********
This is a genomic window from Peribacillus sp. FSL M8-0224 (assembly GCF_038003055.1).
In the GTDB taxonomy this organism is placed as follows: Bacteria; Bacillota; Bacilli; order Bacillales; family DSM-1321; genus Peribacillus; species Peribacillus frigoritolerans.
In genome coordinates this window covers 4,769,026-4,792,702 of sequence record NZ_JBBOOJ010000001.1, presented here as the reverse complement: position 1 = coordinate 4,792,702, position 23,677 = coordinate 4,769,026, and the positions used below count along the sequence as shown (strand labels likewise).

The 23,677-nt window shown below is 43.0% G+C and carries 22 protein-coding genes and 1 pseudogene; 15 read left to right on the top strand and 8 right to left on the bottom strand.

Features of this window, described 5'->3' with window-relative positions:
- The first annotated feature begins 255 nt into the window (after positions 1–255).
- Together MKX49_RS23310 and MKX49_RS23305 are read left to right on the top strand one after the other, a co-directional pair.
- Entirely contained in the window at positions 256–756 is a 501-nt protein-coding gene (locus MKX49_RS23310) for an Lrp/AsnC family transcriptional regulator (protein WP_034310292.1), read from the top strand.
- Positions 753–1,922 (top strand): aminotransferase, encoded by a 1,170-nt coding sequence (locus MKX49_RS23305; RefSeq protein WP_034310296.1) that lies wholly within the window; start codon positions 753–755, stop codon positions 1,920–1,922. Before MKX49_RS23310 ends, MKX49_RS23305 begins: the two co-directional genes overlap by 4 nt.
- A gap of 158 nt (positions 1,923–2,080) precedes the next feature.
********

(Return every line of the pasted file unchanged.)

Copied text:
This is a genomic window from Peribacillus sp. FSL M8-0224 (assembly GCF_038003055.1).
In the GTDB taxonomy this organism is placed as follows: Bacteria; Bacillota; Bacilli; order Bacillales; family DSM-1321; genus Peribacillus; species Peribacillus frigoritolerans.
In genome coordinates this window covers 4,769,026-4,792,702 of sequence record NZ_JBBOOJ010000001.1, presented here as the reverse complement: position 1 = coordinate 4,792,702, position 23,677 = coordinate 4,769,026, and the positions used below count along the sequence as shown (strand labels likewise).

The 23,677-nt window shown below is 43.0% G+C and carries 22 protein-coding genes and 1 pseudogene; 15 read left to right on the top strand and 8 right to left on the bottom strand.

Features of this window, described 5'->3' with window-relative positions:
- The first annotated feature begins 255 nt into the window (after positions 1–255).
- Together MKX49_RS23310 and MKX49_RS23305 are read left to right on the top strand one after the other, a co-directional pair.
- Entirely contained in the window at positions 256–756 is a 501-nt protein-coding gene (locus MKX49_RS23310) for an Lrp/AsnC family transcriptional regulator (protein WP_034310292.1), read from the top strand.
- Positions 753–1,922 (top strand): aminotransferase, encoded by a 1,170-nt coding sequence (locus MKX49_RS23305; RefSeq protein WP_034310296.1) that lies wholly within the window; start codon positions 753–755, stop codon positions 1,920–1,922. Before MKX49_RS23310 ends, MKX49_RS23305 begins: the two co-directional genes overlap by 4 nt.
- A gap of 158 nt (positions 1,923–2,080) precedes the next feature.